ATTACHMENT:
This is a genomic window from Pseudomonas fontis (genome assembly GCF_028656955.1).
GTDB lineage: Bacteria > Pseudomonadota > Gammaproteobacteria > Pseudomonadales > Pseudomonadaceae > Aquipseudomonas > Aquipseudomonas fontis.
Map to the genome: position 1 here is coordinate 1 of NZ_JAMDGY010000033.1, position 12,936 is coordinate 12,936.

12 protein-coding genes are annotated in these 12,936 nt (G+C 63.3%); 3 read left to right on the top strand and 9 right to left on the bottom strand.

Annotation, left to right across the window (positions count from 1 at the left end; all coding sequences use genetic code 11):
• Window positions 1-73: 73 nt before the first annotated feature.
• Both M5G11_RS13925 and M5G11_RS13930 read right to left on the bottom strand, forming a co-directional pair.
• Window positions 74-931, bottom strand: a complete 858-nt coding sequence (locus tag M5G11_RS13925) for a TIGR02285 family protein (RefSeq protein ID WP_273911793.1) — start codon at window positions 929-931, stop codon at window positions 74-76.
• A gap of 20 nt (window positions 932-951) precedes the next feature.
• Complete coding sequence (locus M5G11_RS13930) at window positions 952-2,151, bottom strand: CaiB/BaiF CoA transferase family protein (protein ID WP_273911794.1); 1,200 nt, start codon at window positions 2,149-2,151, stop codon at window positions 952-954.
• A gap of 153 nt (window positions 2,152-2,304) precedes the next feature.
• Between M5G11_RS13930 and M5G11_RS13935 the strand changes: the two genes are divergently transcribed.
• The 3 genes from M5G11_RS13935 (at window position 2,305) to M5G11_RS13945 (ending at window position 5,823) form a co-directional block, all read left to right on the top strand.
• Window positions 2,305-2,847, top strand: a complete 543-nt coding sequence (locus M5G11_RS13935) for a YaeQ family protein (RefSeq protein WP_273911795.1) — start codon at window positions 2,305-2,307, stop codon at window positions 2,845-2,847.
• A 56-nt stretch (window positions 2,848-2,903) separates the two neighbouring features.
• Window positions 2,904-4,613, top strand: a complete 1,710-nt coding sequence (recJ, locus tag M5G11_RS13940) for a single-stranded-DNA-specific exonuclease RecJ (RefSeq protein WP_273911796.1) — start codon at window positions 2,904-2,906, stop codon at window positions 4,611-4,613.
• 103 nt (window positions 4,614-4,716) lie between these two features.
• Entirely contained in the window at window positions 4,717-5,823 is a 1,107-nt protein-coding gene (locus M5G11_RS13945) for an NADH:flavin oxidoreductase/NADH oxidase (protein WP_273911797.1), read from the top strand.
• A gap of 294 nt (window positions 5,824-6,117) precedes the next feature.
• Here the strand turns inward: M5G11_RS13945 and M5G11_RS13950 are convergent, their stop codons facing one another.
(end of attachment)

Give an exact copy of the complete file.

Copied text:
This is a genomic window from Pseudomonas fontis (genome assembly GCF_028656955.1).
GTDB lineage: Bacteria > Pseudomonadota > Gammaproteobacteria > Pseudomonadales > Pseudomonadaceae > Aquipseudomonas > Aquipseudomonas fontis.
Map to the genome: position 1 here is coordinate 1 of NZ_JAMDGY010000033.1, position 12,936 is coordinate 12,936.

12 protein-coding genes are annotated in these 12,936 nt (G+C 63.3%); 3 read left to right on the top strand and 9 right to left on the bottom strand.

Annotation, left to right across the window (positions count from 1 at the left end; all coding sequences use genetic code 11):
• Window positions 1-73: 73 nt before the first annotated feature.
• Both M5G11_RS13925 and M5G11_RS13930 read right to left on the bottom strand, forming a co-directional pair.
• Window positions 74-931, bottom strand: a complete 858-nt coding sequence (locus tag M5G11_RS13925) for a TIGR02285 family protein (RefSeq protein ID WP_273911793.1) — start codon at window positions 929-931, stop codon at window positions 74-76.
• A gap of 20 nt (window positions 932-951) precedes the next feature.
• Complete coding sequence (locus M5G11_RS13930) at window positions 952-2,151, bottom strand: CaiB/BaiF CoA transferase family protein (protein ID WP_273911794.1); 1,200 nt, start codon at window positions 2,149-2,151, stop codon at window positions 952-954.
• A gap of 153 nt (window positions 2,152-2,304) precedes the next feature.
• Between M5G11_RS13930 and M5G11_RS13935 the strand changes: the two genes are divergently transcribed.
• The 3 genes from M5G11_RS13935 (at window position 2,305) to M5G11_RS13945 (ending at window position 5,823) form a co-directional block, all read left to right on the top strand.
• Window positions 2,305-2,847, top strand: a complete 543-nt coding sequence (locus M5G11_RS13935) for a YaeQ family protein (RefSeq protein WP_273911795.1) — start codon at window positions 2,305-2,307, stop codon at window positions 2,845-2,847.
• A 56-nt stretch (window positions 2,848-2,903) separates the two neighbouring features.
• Window positions 2,904-4,613, top strand: a complete 1,710-nt coding sequence (recJ, locus tag M5G11_RS13940) for a single-stranded-DNA-specific exonuclease RecJ (RefSeq protein WP_273911796.1) — start codon at window positions 2,904-2,906, stop codon at window positions 4,611-4,613.
• 103 nt (window positions 4,614-4,716) lie between these two features.
• Entirely contained in the window at window positions 4,717-5,823 is a 1,107-nt protein-coding gene (locus M5G11_RS13945) for an NADH:flavin oxidoreductase/NADH oxidase (protein WP_273911797.1), read from the top strand.
• A gap of 294 nt (window positions 5,824-6,117) precedes the next feature.
• Here the strand turns inward: M5G11_RS13945 and M5G11_RS13950 are convergent, their stop codons facing one another.